Last modified on 5 November 2014, at 09:02
See also: Gag





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  1. group specific antigens


gag (plural gags)

  1. A device to restrain speech, such as a rag in the mouth secured with tape or a rubber ball threaded onto a cord or strap.
  2. (law) An order or rule forbidding discussion of a case or subject.
  3. A joke or other mischievous prank.
  4. A convulsion of the upper digestive tract.
  5. (archaic) A mouthful that makes one retch or choke.
    a gag of mutton fat
    (Can we find and add a quotation of Lamb to this entry?)


Derived termsEdit



gag (third-person singular simple present gags, present participle gagging, simple past and past participle gagged)

  1. (intransitive) To experience the vomiting reflex.
    He gagged when he saw the open wound.
  2. (transitive) To cause to heave with nausea.
  3. (Can we clean up(+) this sense?) (U.S. Army, slang) To smoke: to order a recruit to exercise until he "gags" (usually spoken in exaggeration).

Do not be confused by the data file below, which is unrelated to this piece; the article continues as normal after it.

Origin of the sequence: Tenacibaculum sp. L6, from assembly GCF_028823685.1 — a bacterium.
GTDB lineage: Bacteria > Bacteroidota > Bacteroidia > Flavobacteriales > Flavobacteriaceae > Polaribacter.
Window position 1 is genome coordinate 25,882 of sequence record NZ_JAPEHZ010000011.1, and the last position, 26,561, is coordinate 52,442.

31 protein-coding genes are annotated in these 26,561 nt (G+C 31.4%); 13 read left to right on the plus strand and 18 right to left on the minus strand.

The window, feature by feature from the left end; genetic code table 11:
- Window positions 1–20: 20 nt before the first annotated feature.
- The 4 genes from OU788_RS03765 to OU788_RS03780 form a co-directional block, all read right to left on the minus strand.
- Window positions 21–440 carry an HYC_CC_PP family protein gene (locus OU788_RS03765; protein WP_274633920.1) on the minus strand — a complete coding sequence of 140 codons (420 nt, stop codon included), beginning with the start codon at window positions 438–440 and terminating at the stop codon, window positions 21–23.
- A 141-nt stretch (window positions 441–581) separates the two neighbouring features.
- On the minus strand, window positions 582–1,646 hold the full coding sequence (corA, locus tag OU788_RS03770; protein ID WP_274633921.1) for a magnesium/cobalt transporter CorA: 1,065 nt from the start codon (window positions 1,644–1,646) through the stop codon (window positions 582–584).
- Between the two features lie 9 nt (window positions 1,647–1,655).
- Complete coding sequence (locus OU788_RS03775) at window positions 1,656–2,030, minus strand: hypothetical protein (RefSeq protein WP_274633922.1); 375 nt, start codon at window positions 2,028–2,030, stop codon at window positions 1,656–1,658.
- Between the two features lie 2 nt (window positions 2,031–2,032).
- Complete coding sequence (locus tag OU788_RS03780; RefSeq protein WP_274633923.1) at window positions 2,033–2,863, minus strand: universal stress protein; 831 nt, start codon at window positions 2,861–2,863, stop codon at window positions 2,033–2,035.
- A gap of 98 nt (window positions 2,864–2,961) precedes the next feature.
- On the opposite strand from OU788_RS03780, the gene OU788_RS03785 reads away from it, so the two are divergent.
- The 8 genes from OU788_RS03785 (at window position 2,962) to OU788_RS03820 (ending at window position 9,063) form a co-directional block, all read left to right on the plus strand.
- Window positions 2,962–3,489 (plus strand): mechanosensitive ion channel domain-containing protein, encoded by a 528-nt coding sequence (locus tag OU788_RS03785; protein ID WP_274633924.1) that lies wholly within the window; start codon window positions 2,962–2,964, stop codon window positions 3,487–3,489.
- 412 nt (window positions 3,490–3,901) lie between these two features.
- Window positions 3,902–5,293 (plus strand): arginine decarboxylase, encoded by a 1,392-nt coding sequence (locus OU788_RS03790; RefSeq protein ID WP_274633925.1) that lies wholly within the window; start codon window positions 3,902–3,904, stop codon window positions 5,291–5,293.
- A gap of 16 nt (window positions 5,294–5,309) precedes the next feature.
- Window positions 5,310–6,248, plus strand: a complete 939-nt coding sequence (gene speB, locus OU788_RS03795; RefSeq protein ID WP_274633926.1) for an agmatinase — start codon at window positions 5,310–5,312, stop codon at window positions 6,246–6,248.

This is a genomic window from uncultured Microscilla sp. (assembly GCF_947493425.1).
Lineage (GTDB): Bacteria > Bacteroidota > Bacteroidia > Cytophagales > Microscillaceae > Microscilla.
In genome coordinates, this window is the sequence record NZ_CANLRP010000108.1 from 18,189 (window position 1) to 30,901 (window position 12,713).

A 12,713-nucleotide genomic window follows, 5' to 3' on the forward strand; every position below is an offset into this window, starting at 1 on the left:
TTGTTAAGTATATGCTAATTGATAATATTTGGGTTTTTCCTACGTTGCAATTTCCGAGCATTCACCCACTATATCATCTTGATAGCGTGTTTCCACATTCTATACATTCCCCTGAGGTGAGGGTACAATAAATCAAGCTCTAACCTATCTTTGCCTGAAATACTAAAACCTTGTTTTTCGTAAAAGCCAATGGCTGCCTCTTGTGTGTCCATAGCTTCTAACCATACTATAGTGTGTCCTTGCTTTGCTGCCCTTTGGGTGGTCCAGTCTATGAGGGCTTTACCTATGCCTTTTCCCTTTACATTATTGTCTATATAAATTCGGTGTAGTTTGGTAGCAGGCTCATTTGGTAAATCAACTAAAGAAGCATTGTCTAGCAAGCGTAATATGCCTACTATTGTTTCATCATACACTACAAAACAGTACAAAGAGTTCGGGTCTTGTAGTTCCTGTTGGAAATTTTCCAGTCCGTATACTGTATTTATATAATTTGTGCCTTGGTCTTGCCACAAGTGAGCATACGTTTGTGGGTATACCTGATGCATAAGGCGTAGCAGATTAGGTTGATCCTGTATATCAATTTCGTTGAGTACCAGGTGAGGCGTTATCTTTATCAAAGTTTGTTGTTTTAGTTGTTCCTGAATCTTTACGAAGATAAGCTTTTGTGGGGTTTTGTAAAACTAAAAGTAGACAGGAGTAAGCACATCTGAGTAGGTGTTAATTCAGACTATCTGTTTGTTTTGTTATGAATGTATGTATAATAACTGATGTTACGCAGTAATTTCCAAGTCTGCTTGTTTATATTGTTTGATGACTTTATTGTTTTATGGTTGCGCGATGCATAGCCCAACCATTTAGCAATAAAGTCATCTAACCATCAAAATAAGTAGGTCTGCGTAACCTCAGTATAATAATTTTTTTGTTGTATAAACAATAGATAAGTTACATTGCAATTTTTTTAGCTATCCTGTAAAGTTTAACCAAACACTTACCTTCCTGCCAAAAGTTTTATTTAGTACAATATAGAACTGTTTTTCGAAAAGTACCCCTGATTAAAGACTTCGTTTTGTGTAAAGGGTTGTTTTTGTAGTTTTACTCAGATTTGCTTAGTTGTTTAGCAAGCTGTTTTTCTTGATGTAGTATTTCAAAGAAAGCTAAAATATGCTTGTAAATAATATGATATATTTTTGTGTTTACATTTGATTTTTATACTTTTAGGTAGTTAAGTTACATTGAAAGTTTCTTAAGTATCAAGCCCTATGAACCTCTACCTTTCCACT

4. (transitive) To restrain someone's speech by blocking his or her mouth.
    • 1905, Baroness Emmuska Orczy, chapter 1, The Fate of the Artemis[1]:
      “[…] Captain Markam had been found lying half-insensible, gagged and bound, on the floor of the sitting-room, his hands and feet tightly pinioned, and a woollen comforter wound closely round his mouth and neck ; whilst Mrs. Markham's jewel-case, containing valuable jewellery and the secret plans of Port Arthur, had disappeared. […]”
    The victims could not speak because the burglar had gagged them with duct tape.
  5. (transitive, figuratively) To restrain someone's speech without using physical means.
    When the financial irregularities were discovered, the CEO gagged everyone in the accounting department.
    • Macaulay
      The time was not yet come when eloquence was to be gagged, and reason to be hoodwinked.
  6. To pry or hold open by means of a gag.
    • Fortescue (translation)
      mouths gagged to such a wideness

Derived termsEdit




gag m (plural gags)

  1. jay